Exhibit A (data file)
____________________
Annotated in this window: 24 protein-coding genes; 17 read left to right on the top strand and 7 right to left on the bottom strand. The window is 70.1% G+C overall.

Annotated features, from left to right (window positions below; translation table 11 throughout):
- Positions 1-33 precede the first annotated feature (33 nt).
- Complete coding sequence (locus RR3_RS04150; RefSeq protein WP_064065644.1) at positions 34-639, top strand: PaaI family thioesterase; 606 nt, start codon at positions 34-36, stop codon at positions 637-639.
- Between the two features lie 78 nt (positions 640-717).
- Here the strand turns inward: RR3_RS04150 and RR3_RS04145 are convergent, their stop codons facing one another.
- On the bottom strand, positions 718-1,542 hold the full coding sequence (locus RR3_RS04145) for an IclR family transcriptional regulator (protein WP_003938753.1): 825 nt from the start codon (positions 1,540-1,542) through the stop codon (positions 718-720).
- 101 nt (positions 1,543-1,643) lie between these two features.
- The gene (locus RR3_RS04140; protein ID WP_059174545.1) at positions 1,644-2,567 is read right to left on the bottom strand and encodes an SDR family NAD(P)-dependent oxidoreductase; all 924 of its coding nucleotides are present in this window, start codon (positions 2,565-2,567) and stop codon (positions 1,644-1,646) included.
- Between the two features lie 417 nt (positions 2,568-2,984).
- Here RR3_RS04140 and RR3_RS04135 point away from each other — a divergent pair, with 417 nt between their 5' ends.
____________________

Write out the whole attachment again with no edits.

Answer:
Annotated in this window: 24 protein-coding genes; 17 read left to right on the top strand and 7 right to left on the bottom strand. The window is 70.1% G+C overall.

Annotated features, from left to right (window positions below; translation table 11 throughout):
- Positions 1-33 precede the first annotated feature (33 nt).
- Complete coding sequence (locus RR3_RS04150; RefSeq protein WP_064065644.1) at positions 34-639, top strand: PaaI family thioesterase; 606 nt, start codon at positions 34-36, stop codon at positions 637-639.
- Between the two features lie 78 nt (positions 640-717).
- Here the strand turns inward: RR3_RS04150 and RR3_RS04145 are convergent, their stop codons facing one another.
- On the bottom strand, positions 718-1,542 hold the full coding sequence (locus RR3_RS04145) for an IclR family transcriptional regulator (protein WP_003938753.1): 825 nt from the start codon (positions 1,540-1,542) through the stop codon (positions 718-720).
- 101 nt (positions 1,543-1,643) lie between these two features.
- The gene (locus RR3_RS04140; protein ID WP_059174545.1) at positions 1,644-2,567 is read right to left on the bottom strand and encodes an SDR family NAD(P)-dependent oxidoreductase; all 924 of its coding nucleotides are present in this window, start codon (positions 2,565-2,567) and stop codon (positions 1,644-1,646) included.
- Between the two features lie 417 nt (positions 2,568-2,984).
- Here RR3_RS04140 and RR3_RS04135 point away from each other — a divergent pair, with 417 nt between their 5' ends.